When 1.6 million people cram themselves onto a tiny island like Manhattan, things are bound to get intimate. Unlike residents of other, roomier cities, New Yorkers are, simply by circumstance, privy to each others' business like nowhere else, and never is that more evident than on trash day.
Perhaps you remember my nightly walking habit? Those evening strolls give me a front row seat to the sidewalks of my city and most of what I see is...trash. Bags and bags of trash, piled as high as I am tall (and I'm tall).
Residential buildings collect the trash and, because there's no room for cans or dumpsters on the crowded streets, they pile the accumulation on the sidewalk to wait for pickup.
It's both disgusting and fascinating. Disgusting because mountains of trash don't smell like a bed of roses (just imagine the wafting scent of hot garbage during the summer months) and are occupying room on the sidewalk; fascinating because these piles are an honest look at what my neighbors are buying and eating and throwing away. If a house tour is a polished look at what people want you to know about them, the trash pile (while anonymous) is a candid portrayal of how people actually live.
The system may not be ideal, but it does increase our trash consciousness. We're forced to face the piles on the street once a week, a tough-but-necessary reminder of the sheer amount of waste that we collectively generate.
I'm certainly more aware of my own trash habits when faced with this heap. I recycle what I can, of course, but organic food waste (which I grew up throwing into a compost pile) has nowhere to go in my current building. While it's not available to me, some parts of New York City — Staten Island and sections of Brooklyn and Queens — have started collecting the roughly 35% of organic material that would otherwise go into a landfill. This material is taken upstate to a facility that makes it into compost for local farms.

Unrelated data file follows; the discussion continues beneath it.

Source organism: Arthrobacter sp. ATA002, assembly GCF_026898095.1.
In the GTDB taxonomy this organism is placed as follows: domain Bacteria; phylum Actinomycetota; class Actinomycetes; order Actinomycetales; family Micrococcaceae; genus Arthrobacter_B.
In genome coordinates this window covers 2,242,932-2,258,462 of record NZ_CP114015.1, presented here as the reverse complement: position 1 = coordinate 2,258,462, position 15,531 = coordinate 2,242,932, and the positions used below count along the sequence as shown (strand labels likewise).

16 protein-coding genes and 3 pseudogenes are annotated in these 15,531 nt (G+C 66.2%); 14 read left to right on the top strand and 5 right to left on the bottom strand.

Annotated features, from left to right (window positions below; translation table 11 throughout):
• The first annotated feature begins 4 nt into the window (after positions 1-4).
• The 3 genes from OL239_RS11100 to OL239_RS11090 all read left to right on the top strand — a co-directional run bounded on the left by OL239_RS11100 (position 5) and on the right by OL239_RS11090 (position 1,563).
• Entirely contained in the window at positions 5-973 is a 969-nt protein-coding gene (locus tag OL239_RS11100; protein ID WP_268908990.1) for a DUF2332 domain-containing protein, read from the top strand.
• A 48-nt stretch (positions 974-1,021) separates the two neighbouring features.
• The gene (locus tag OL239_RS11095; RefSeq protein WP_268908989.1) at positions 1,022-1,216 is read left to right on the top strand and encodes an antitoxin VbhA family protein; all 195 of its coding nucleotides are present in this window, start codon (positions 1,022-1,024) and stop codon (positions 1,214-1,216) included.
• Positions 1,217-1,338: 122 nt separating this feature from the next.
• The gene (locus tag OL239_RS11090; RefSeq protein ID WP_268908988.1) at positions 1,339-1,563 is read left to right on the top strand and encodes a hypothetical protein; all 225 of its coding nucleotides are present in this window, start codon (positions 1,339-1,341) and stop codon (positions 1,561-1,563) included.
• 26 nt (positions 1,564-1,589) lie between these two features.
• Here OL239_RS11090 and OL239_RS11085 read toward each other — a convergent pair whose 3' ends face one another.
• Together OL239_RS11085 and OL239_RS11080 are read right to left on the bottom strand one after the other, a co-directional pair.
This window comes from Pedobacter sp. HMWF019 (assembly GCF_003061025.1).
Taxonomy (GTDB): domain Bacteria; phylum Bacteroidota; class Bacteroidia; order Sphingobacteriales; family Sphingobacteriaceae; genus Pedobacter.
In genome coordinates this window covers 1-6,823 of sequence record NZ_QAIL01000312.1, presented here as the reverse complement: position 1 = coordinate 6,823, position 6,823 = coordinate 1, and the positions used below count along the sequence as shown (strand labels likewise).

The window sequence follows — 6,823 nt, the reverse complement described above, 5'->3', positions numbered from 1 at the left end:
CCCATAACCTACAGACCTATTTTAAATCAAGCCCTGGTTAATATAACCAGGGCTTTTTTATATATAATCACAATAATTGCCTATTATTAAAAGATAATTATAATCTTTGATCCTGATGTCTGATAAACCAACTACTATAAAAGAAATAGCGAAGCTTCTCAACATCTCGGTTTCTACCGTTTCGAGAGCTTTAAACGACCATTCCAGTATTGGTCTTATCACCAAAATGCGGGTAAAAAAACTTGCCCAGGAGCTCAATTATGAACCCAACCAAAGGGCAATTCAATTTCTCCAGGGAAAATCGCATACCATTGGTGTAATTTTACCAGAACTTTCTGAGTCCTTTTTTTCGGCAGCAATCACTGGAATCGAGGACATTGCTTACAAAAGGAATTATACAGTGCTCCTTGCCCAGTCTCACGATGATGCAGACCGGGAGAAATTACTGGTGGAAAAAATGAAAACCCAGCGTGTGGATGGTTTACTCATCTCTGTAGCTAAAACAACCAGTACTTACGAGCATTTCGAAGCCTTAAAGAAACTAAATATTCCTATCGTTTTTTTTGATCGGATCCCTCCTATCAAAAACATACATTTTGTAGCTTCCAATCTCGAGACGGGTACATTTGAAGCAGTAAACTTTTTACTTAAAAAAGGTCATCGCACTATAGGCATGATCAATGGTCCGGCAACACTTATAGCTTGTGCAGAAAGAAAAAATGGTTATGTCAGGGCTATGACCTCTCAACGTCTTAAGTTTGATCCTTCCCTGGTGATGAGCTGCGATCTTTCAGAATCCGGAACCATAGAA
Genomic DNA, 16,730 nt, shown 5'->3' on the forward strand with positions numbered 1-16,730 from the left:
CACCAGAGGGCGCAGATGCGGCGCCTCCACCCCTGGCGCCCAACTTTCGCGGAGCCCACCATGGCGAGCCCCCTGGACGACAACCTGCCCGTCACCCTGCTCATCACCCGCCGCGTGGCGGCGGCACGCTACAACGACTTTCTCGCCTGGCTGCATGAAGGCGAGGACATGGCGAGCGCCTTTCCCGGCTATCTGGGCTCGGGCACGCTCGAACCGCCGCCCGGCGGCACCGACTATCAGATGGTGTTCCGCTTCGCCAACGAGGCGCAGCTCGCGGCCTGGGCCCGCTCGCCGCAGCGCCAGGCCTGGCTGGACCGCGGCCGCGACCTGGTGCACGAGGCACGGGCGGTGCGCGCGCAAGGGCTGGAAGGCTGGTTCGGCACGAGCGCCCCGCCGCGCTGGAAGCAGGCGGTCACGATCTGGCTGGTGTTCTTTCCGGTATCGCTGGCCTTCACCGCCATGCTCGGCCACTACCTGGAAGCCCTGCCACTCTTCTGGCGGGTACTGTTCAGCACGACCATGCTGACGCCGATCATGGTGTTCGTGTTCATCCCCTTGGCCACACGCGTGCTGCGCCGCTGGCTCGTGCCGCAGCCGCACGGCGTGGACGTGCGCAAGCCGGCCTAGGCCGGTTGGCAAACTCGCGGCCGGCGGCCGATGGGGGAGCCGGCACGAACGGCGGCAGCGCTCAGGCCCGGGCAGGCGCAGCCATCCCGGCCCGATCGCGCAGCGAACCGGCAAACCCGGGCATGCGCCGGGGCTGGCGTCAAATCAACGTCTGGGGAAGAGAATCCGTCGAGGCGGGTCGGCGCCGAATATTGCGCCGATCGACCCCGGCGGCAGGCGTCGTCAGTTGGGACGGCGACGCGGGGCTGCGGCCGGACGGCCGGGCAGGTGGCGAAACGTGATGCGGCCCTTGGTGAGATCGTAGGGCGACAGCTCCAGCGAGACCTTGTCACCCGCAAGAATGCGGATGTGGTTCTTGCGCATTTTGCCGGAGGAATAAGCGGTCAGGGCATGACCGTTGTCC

Speaking of landfills, New York trash (about 85% of it) is trucked to landfills in other states like New Jersey, Pennsylvania and Virginia at an annual cost of about $300 million per year.
And there's one more interesting perk to having the trash so exposed — there seems to be quite a lively free furniture trade going on. Because it's so hard to transport bulky items, discarded furniture that might otherwise be dropped off at Goodwill or sold often gets dumped at the curb. This is good news for my college kid neighbors at FIT, as I've seen plenty of students score perfectly functional used furniture on trash day which, I'm sure, they were grateful to have.
Tell us, is your trash day an orderly exercise or more of a free-for-all?
Info via New York Times.